This interesting clinical research has provided more information about the benefits of polyphenols in red wine. The research suggests that polyphenols lower blood pressure, but the researchers monitored blood pressure inadequately; on one day at the end of each month-long period?! Although the outcome measures were objective, the lack of rigor in the research methodology undermines the reliability and validity of the research.

    September 7, 2012 at 07:28 | Report abuse | Reply
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    September 7, 2012 at 08:04 | Report abuse | Reply
  6. Tend Skin Products

    Such a useful information sharing and its helpful for everyone.

    September 7, 2012 at 08:18 | Report abuse | Reply
  7. Kerry

    If you have inflammation problems then stay away from red wine, red meat and potatoes.....period.

    September 7, 2012 at 08:57 | Report abuse | Reply
  8. Beat

    This confirms that I am doing the right thing by having taken for the past 10 years a dietary supplement from Spain which is made entirely of the Spanish blue grape's pulp, seeds, skin and stems. It's called res-juventa and every capsule is basically Spanish red wine without the alcohol. I am 51 now but feel like 35 and get a crisp clean bill of health in every check-up from my dr. If you open a capsule and put it in (even as much as a gallon) of water, it "converts it" visibly into red wine (but no alcohol!) I am thrilled about this report!

    September 7, 2012 at 10:20 | Report abuse | Reply
  9. IntegrativeC

    That is a good point about not measuring blood pressure often enough. It needs to be measured more frequently and at different times of day to get a real sense of the range. Resveratrol is the polyphenol that is thought to be responsible for the beneficial health effects in red wine. Natural Standard gives it an evidence grade of C for cardiovascular disease which means there is conflicting evidence. Until more evidence comes to light, I prefer grape juice.

    September 7, 2012 at 11:12 | Report abuse | Reply
  10. IntegrativeC

    That is a good point about not measuring blood pressure often enough. It needs to be measured more frequently and at different times of day to get a real sense of the range. Resveratrol is the polyphenol that is thought to be responsible for the beneficial health effects in red wine. Natural Standard gives it an evidence grade of C for cardiovascular disease which means there is conflicting evidence. Until more evidence comes to light, I prefer grape juice too, J.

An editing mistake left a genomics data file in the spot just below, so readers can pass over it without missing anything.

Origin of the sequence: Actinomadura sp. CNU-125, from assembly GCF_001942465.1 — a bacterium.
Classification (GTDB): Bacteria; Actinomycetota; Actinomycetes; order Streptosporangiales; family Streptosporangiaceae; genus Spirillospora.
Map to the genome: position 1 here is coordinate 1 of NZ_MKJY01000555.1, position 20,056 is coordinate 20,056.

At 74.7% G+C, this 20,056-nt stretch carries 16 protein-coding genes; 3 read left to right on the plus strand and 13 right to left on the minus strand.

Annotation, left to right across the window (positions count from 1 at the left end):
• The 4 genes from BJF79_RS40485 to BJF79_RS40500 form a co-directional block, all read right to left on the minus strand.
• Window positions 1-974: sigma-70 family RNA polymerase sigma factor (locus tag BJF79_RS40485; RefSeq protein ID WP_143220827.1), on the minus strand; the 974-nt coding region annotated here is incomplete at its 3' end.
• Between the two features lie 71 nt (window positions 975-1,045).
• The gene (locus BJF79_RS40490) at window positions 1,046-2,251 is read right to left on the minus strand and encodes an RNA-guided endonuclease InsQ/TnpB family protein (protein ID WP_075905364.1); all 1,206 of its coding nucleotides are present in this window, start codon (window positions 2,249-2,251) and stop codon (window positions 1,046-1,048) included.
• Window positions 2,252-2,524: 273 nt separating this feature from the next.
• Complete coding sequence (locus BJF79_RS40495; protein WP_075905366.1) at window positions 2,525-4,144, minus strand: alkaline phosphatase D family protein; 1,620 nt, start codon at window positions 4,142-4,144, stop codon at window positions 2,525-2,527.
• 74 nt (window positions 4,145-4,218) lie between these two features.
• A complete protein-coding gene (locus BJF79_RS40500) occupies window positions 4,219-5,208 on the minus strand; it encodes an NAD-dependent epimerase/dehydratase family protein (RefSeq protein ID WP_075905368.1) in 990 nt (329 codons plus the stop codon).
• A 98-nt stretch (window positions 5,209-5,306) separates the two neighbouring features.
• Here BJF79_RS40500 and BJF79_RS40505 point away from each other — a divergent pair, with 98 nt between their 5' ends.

September 7, 2012 at 11:12 | Report abuse | Reply
  11. WhatNow

    They measured blood pressure on one day...only one day. Maybe with more studies and actual quantification of the polyhenols you might be able to draw some conclusions. The results are interesting, but anecdotal.

    September 7, 2012 at 11:30 | Report abuse | Reply
  12. Jennifer

    I agree completely with you, WhatNow. In fact, I chuckled at the statement about the blood pressure reading being taken on one day only. Hardly conclusive!

    September 7, 2012 at 19:44 | Report abuse | Reply
  13. Portland tony

    Without alcohol, why drink wine at all? Just freeze dry the ingredients and take them in pill or capsule form?

    September 9, 2012 at 16:17 | Report abuse | Reply
    • Beat

      I agree and I love my 1 – 2 glasses of red wine every day. However, due the risks of alcohol one should limit its intake. Unfortunately that also limits one's intake of all the good stuff contained in red wine. That is why I have been taking res-juventa pr the past 10 years. It's sold out of White Plains, NY, online, easy to find. You can either swallow the capsule or pour the powder inside into water to mimic red wine or add it to any of your regular foods. Every capsule is apparently equivalent to about 1 1/2 bottles of Spanish red wine. This (the wine plus the 2 daily capsules)now adds up to a level of about 2.5 – 3.5 bottles of Spanish red wine's worth of anthocyanins, inclduding resveratrol! (also see my separate comment)

      September 11, 2012 at 18:57 | Report abuse |
  14. Farrah

    Great blog. All posts have something to learn. Your work is very good and i appreciate you and hopping for some more informative posts.
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    September 10, 2012 at 09:39 | Report abuse | Reply
  15. Robyn

    Clearly more research needs to be done on this subject, but I think this is a step in the right direction. I love fruits that have a high phenol content, like cherries and dark, red grapes, which is encouraging. Definitely adding women to the study would be necessary as well as taking several blood pressure readings at different times of the day and throughout the study. In the meantime, I think I will continue with my red wine with dinner (alcohol included!).

    September 12, 2012 at 17:14 | Report abuse | Reply
    • Beat

      Good idea Robyn. That is what I do too. Unfortunately my daily 2 glasses of red wine may be suboptimal when it comes to polyphenols (including resveratrol) and anthocyanins intakes. That is why I top it of with 2 res-juventa per day. (= 2-3 bottles equivalent of Spanish red wine, but without the alcohol as one really should not drink that much :-) ) You will see my other posts above for more details. Healthy regards!

      September 12, 2012 at 20:32 | Report abuse |
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Get a behind-the-scenes look at the latest stories from CNN Chief Medical Correspondent, Dr. Sanjay Gupta, Senior Medical Correspondent Elizabeth Cohen and the CNN Medical Unit producers. They'll share news and views on health and medical trends - info that will help you take better care of yourself and the people you love.